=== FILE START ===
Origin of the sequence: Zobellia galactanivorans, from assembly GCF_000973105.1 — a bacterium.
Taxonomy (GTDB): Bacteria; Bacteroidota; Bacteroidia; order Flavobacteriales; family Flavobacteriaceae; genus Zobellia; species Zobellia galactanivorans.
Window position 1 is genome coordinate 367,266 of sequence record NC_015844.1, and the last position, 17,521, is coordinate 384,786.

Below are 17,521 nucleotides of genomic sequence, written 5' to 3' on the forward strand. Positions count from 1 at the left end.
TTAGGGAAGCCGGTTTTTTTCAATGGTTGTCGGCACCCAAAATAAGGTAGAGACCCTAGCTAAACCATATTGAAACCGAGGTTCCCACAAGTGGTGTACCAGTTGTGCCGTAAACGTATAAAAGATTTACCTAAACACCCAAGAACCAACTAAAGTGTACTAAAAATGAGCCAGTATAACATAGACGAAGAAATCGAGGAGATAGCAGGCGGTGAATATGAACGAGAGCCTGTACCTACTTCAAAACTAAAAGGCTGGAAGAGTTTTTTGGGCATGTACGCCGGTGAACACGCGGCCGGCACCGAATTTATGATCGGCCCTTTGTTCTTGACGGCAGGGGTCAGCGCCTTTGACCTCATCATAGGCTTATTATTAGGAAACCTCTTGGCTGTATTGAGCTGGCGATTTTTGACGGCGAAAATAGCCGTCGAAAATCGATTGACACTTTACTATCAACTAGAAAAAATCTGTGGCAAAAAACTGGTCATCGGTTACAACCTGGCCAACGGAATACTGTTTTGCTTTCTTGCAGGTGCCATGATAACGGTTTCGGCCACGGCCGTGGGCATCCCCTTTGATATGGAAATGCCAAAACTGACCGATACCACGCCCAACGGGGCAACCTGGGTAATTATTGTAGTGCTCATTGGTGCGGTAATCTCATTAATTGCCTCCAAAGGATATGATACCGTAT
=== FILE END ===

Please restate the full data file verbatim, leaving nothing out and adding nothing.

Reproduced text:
Origin of the sequence: Zobellia galactanivorans, from assembly GCF_000973105.1 — a bacterium.
Taxonomy (GTDB): Bacteria; Bacteroidota; Bacteroidia; order Flavobacteriales; family Flavobacteriaceae; genus Zobellia; species Zobellia galactanivorans.
Window position 1 is genome coordinate 367,266 of sequence record NC_015844.1, and the last position, 17,521, is coordinate 384,786.

Below are 17,521 nucleotides of genomic sequence, written 5' to 3' on the forward strand. Positions count from 1 at the left end.
TTAGGGAAGCCGGTTTTTTTCAATGGTTGTCGGCACCCAAAATAAGGTAGAGACCCTAGCTAAACCATATTGAAACCGAGGTTCCCACAAGTGGTGTACCAGTTGTGCCGTAAACGTATAAAAGATTTACCTAAACACCCAAGAACCAACTAAAGTGTACTAAAAATGAGCCAGTATAACATAGACGAAGAAATCGAGGAGATAGCAGGCGGTGAATATGAACGAGAGCCTGTACCTACTTCAAAACTAAAAGGCTGGAAGAGTTTTTTGGGCATGTACGCCGGTGAACACGCGGCCGGCACCGAATTTATGATCGGCCCTTTGTTCTTGACGGCAGGGGTCAGCGCCTTTGACCTCATCATAGGCTTATTATTAGGAAACCTCTTGGCTGTATTGAGCTGGCGATTTTTGACGGCGAAAATAGCCGTCGAAAATCGATTGACACTTTACTATCAACTAGAAAAAATCTGTGGCAAAAAACTGGTCATCGGTTACAACCTGGCCAACGGAATACTGTTTTGCTTTCTTGCAGGTGCCATGATAACGGTTTCGGCCACGGCCGTGGGCATCCCCTTTGATATGGAAATGCCAAAACTGACCGATACCACGCCCAACGGGGCAACCTGGGTAATTATTGTAGTGCTCATTGGTGCGGTAATCTCATTAATTGCCTCCAAAGGATATGATACCGTAT